Gary Christie from the Scottish Refugee Council explores some of the attitudes that have led Scotland to turn to UKIP
“It’s a thing that worries me and I think voting for a party like UKIP is the only way to get people like myself’s view across,”says Jim from Dunoon about immigration on a radio chat show the morning after it is announced that UKIP gained enough votes to win Scotland’s sixth seat in the European Parliament.
I am a bit taken aback at first by the caller’s concerns and reasoning. Dunoon? Mass migration?
Analysis of census data in Scotland published this week shows Scotland’s ethnic diversity increased significantly between 2001 and 2011 due to immigration and young migrants having families. Despite this, minority ethnic groups still only represent 4% of our population in Scotland.
In Scotland 16% of people, that's 850,0000, now say they are not white Scottish. Nearly half of this number, however, are those that describe themselves as white other British and most of those were born in England.
The reality is that immigration and asylum has become a touchstone issue for many different social ills
The diversity increase is spread across all but nine of the Scotland's 353 council wards. The main two areas that buck the trend are in Moray and Jim's own Argyll and Bute, where there has been a drop in population diversity due in large part to reductions in military personnel.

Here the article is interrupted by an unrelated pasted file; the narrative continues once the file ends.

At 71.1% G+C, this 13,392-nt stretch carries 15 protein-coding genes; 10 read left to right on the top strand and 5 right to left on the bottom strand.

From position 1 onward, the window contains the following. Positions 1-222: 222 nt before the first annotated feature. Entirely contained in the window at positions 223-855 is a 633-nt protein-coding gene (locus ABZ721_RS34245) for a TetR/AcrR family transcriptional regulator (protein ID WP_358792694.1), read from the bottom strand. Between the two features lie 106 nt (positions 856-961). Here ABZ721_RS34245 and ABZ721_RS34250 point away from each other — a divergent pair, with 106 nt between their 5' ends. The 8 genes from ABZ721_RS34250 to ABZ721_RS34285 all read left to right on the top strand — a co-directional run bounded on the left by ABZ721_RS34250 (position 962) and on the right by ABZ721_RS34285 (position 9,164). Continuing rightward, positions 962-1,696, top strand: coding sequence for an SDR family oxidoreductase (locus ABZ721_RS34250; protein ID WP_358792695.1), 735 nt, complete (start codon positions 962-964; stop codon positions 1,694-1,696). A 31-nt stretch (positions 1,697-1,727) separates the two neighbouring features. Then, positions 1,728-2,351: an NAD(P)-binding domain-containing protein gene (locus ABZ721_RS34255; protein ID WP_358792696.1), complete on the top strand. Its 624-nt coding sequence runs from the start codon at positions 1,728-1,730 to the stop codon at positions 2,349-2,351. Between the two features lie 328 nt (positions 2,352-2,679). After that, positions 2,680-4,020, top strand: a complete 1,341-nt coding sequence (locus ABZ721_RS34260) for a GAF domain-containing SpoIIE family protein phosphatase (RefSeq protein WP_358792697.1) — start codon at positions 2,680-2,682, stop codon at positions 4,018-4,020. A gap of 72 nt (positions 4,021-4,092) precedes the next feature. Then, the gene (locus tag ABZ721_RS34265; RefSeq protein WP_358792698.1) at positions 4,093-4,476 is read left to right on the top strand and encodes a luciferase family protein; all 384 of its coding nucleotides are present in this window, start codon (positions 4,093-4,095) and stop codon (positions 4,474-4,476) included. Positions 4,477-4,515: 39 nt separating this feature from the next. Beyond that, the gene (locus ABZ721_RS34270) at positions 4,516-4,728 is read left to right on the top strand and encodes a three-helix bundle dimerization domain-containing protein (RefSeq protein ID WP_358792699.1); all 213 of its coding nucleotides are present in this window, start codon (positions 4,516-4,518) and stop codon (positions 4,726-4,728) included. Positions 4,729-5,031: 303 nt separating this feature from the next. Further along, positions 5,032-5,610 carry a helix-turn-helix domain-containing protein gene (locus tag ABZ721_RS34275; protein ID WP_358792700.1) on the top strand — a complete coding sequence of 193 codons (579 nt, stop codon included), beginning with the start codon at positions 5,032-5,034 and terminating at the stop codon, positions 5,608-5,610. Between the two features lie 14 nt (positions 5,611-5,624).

In Dunoon the American migrants departed long ago taking with them the vital contribution they made to the local economy. I suspect, though, these are not the immigrants Jim is thinking about.
But Jim is not alone in Scotland with his concerns. Conflation about different migrant categories abound. When asked in a recent survey who they thought immigrants were, 7 out of 10 Scots said refugees or asylum seekers. This is not surprising because while those seeking protection in Scotland make up the smallest group of new Scots, they have disproportionately featured in the sensationalist headlines of the Daily Mail and other newspapers over the last 15 years.
So what else is driving these attitudes on immigration? Well it is not objective evidence for one thing. Research, such as a recent report from the National Institute of Social and Economic Research, continues to makes the case for the need for immigration in terms of economic growth, productivity, and tax revenues – all critically important in the wider socio-economic backdrop of our aging population in Scotland.
Arguments highlighting the contribution EU migrants make to the UK economy fall on deaf ears. We are living through tough times of austerity and insecurity and many people are feel threatened and fearful.
For some, our society has changed too fast and they feel disenfranchised and left behind. These are genuine concerns.
The reality is that immigration and asylum has become a touchstone issue for many different social ills.
There will always be those, such as UKIP, who manipulate people’s insecurities for their own political gain and proffer simplistic solutions including the myth that immigrants are to blame. They do this because its easier than tackling the complex underlying problems of employment, the economy and housing. The worry is that these messages, wrong as they are, find resonance with voters.
Mainstream politicians need to engage with those who hold these attitudes rather than pandering to them, or else we may find this result is just the start and we'll all end up "doon the water" without a paddle.
Gary Christie is acting chief executive of the Scottish Refugee Council.